It seems that in the rest of Iraq, parties are incapable of long-term planning of this nature; they find the lure of power and of control over a ministry's funds too tempting to resist. 

The Kurdish region is distinct in another way: it benefits from strong security and from a near-total absence of foreign troops and influence. Perhaps change in the rest of Iraq will only come once these two conditions are matched in Baghdad. But the formation of new alliances between old parties that have bled Iraq dry will not be an agent of the change Iraqis need. A serious improvement in Iraqis' lives will only become possible when Iraq's corrupt ruling parties are finally removed from power.

Among openDemocracy's many articles on Iraq's politics and conflicts:

Sami Zubaida, "The rise and fall of civil society in Iraq" (5 February 2003)

Peter Sluglett, "Iraq's short century: old problems, new perspectives" (3 June 2003)

Fred Halliday, "Looking back on Saddam Hussein" (7 January 2004)

Sami Zubaida, "Democracy, Iraq and the middle east" (18 November 2005)

Sami Ramadani, "Iraq: not civil war, occupation" (7 December 2006)

Tareq Y Ismael, "The ghost of Saddam Hussein" (30 January 2007)

Volker Perthes, "Iraq in 2012: four scenarios" (11 September 2007)

Charles Tripp, "Iraq: the politics of the local" (25 January 2008)

Safa A Hussein, "Iraq's political space" (18 February 2008)

Robert Springborg, "Uncle Sam in Iraq: the war of narratives" (20 March 2008)

Reidar Visser, "Basra's second battle decoded" (31 March 2008)

Reidar Visser, "The United States and Iraq: still getting it wrong" (3 October 2008)

Fred Halliday, "The futures of Iraq" (4 December 2008)

Joost R Hiltermann, "Iraq's elections: winners, losers, and what's next" (10 February 2009)

Iraq: face of corruption, mask of politics

The United States's military evacuation of Iraq‘s cities on 30 June 2009, the beginning of its overall withdrawal from the country, also offers an opportunity to heal the many wounds that have been inflicted on Iraq's people. But even for those of us who have argued that a failure to withdraw would be tantamount to continuing on the road to hell, a number of fundamental issues weigh heavily on our minds now that the occupation may be ending.Zaid Al-Ali is an attorney at the New York Bar and specialises in international commercial arbitration. He has graduated from King's College London, the Sorbonne University in Paris and Harvard Law School. He is currently writing a book on the Iraqi constitution with Jõrg Fedtke, to be published in 2009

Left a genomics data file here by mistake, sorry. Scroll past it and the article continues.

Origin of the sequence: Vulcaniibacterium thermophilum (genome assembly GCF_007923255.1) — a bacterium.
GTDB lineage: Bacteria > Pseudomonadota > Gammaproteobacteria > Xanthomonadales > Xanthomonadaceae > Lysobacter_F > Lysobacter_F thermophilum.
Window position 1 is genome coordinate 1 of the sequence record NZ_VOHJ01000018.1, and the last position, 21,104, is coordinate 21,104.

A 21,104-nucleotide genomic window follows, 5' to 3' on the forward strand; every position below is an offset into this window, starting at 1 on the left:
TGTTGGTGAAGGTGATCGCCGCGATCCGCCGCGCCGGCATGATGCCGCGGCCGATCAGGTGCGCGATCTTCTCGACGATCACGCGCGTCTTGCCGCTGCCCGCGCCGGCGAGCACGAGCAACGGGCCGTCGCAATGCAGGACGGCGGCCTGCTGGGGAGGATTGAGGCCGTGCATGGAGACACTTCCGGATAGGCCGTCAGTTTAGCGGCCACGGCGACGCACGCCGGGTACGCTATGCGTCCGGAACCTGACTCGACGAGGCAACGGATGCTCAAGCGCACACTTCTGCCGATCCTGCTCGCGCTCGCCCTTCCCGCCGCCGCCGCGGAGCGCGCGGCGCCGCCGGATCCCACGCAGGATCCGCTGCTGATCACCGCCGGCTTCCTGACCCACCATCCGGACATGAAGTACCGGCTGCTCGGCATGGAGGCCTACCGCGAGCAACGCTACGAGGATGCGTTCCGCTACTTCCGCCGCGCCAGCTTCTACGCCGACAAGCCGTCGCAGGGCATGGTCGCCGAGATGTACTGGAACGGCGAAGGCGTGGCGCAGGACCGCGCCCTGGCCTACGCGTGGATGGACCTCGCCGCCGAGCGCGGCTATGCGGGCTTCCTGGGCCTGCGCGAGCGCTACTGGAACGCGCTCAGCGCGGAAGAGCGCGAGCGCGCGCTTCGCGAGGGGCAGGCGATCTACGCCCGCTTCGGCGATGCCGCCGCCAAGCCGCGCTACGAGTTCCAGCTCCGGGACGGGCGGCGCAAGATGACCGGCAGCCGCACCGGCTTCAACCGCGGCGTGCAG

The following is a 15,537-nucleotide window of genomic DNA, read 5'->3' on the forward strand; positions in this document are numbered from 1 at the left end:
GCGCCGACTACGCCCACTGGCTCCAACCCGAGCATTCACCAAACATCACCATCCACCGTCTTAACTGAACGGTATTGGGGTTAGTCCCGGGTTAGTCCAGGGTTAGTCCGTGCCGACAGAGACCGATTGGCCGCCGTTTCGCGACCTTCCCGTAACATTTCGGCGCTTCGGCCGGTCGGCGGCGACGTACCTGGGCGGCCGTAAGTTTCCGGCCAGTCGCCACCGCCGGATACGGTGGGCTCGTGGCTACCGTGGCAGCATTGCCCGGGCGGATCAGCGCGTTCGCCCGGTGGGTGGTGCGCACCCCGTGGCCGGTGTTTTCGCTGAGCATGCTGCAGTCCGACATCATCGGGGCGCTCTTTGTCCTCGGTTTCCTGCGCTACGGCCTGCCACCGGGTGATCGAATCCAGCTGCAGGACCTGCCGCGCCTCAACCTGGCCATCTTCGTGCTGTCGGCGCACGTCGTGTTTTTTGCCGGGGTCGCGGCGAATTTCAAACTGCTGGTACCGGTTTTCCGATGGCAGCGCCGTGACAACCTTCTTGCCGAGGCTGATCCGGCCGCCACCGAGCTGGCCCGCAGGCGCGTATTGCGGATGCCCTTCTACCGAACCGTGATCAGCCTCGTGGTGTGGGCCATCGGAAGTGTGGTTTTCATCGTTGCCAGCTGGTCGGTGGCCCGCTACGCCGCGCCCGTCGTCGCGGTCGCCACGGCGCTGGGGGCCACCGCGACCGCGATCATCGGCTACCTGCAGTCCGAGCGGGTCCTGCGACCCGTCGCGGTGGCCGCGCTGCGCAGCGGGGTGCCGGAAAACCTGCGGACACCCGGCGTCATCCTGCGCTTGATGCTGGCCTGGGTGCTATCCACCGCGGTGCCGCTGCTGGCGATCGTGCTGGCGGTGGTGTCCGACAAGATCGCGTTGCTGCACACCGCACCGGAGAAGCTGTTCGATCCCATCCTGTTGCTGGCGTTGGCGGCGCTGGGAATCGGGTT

Among Zaid Al-Ali's articles in openDemocracy:

"Iraq: the lost generation" (7 November 2004)

"Iraq's dangerous elections" (23 December 2004)

"The end of secularism in Iraq" (18 May 2005)

"Lebanon's pre-election hangover" (27 May 2005)

"Iraq: a constitution or an epitaph?" (16 August 2005)

"Iraq: a constitution to nowhere" (14 October 2005)

"Iraq's war of elimination" (21 August 2006)

"Saving Iraq: a critique of Peter W Galbraith" (26 October 2006)

"Lebanon on the brink - but of what?" (18 December 2006)

"The United States in Iraq: the case for withdrawal" (19 January 2007)

"Iraqis in freefall" (21 March 2007)

"Iraq: a wall to conquer us" (7 May 2007)

"Lebanon's Palestinian shame" (19 June 2007)

"What Obama means for Iraq" (13 November 2008)

"The Cairo speech: Arab Muslim voices" (8 June 2009) - with Karim Kasim 

No one can be certain whether sectarian tensions will re-emerge, and whether a semblance of law and order will be maintained. One thing is certain, however: the political class that is currently in control of Iraq, perhaps the most corrupt and incompetent that the country has ever seen, will have to be purged in some way if we are ever to reduce the massive levels of poverty and the awful state of public services. This may take care of itself: some of the most risk-averse amongst these corrupt officials have already begun packing their bags in anticipation of the pullout.

Everyone understands that corruption must be brought under control - even senior Iraqi officials, who in fact care little for the welfare of their people but would like to maintain the appearance that they do; hence the publicity that has been given to the window-dressing efforts made by some institutions in the first half of 2009. The most transparent of these is the initiative launched by the Iraqi parliament to exercise oversight over ministries that are suspected of financial and administrative oversight. At a distance, a victory for transparent government was achieved: the minister of trade - popularly believed to be amongst the most corrupt of Iraq's ministers - was forced to resign and is now being prosecuted for massive fraud (see Patrick Cockburn, "Iraq faces the mother of all corruption scandals", Independent, 29 May 2009).